The prosecution’s case in the trial of accused Congolese militia leader Thomas Lubanga drew to a close this week with little of the fanfare that had marked its highly anticipated opening five months ago, on January 26.
The final day of proceedings, on July 14, was conducted mostly in closed session as a protected witness finished his testimony.
Lubanga is the first person to stand trial at the International Criminal Court, ICC. He is charged with recruiting, conscripting, and using child soldiers, defined as fighters under the age of 15, in the ethnic conflicts that raged throughout the Ituri region of the Democratic Republic of Congo, DRC, between 2002 and 2003.
On the trial’s opening day, Prosecutor Luis Moreno-Ocampo declared to a crowded public gallery that Lubanga “committed some of the most serious crimes of concern to the international community as a whole: crimes against children”.
Ocampo also devoted part of his statement to the plight of young girl soldiers, who he said suffered repeated rape in Lubanga’s militia, the Union of Congolese Patriots, UPC.
“You will hear that as soon as the girls’ breasts started to grow, Lubanga’s commanders could select them as their forced ‘wives’ and transform them into their sexual slaves,” Ocampo said.
Lubanga, however, is not charged with rape or crimes relating to sexual violence. This became increasingly significant during the trial, as witness after witness testified that young girl soldiers were repeatedly raped by commanders. Witnesses claimed that these girls often became pregnant and some underwent crude abortions as a result.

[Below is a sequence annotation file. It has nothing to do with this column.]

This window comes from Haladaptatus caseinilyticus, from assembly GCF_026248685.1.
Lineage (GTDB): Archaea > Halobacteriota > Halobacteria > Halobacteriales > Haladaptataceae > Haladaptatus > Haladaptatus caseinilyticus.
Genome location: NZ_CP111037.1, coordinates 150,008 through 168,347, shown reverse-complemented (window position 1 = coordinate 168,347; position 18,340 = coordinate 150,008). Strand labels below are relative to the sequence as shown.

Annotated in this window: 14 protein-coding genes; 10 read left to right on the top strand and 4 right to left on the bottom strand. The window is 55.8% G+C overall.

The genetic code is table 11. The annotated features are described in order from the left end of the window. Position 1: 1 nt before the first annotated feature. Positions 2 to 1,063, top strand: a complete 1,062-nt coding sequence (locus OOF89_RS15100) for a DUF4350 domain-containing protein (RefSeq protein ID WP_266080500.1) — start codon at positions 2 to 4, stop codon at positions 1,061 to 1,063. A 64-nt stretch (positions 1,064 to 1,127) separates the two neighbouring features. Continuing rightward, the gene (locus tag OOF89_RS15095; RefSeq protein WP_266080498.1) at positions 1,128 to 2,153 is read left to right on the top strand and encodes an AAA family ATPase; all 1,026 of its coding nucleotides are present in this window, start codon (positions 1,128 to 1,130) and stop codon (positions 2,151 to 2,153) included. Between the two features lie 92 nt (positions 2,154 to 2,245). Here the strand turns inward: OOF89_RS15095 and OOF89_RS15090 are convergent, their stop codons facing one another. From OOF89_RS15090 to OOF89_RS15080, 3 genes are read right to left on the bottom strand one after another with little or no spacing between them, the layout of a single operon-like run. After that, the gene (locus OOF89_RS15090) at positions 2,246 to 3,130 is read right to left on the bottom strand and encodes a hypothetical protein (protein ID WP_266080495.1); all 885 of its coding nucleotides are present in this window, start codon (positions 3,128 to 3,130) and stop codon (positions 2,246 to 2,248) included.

The testimony about rape was so frequent that, on May 22, lawyers for 99 victims participating in the trial asked judges to add in charges of sexual slavery and cruel and unusual treatment to Lubanga’s indictment.
As IWPR reported on June 25, the new charges could only be based on existing witness testimony and evidence, since victims’ lawyers contend that the existing facts indicate additional crimes.
Whether or not new charges will be added is ultimately in the hands of the judges, and a hearing on the matter is likely to take place later this summer.
Most of the witnesses who testified were former child soldiers themselves, and the majority of them received protective measures – such as digital face and voice distortion – to conceal their identities.
The complicated issues surrounding witness protection became obvious as soon as the very first witness took the stand on January 28. While the witness – who became known as Dieumerci – originally said he was kidnapped on this way home from school by Lubanga’s soldiers, he hesitated when deputy prosecutor Fatou Bensouda asked if he went to a UPC training camp.
“I find it difficult to answer because I gave an oath [in court],” he said, later suggesting that a humanitarian group had coached him on what to say.
Dieumerci eventually returned to testify on February 10. Lubanga was brought into court only after the witness was seated and concealed from his view.
This measure was subsequently used with several other witnesses who did not wish to be in Lubanga’s direct view.
Dieumerci was not the only witness to change his story once he took the stand. On June 16, a witness known simply by the number 15, told the court that he had provided a false name and statement to prosecutors.
Presiding judge Adrian Fulford said that a fresh statement should be obtained from the witness “setting out what he says is the truth”. The statement was taken in the presence of defence lawyers, but witness 15 did not return to testify before the prosecution rested. It is unclear whether he will return to court when the defence commences its case in October.
A total of 30 witnesses appeared during the prosecution’s case, including two witnesses called by judges. Twenty-five of these witnesses were granted protective measures.
The defence will begin sometime in October, but a precise date has not been set.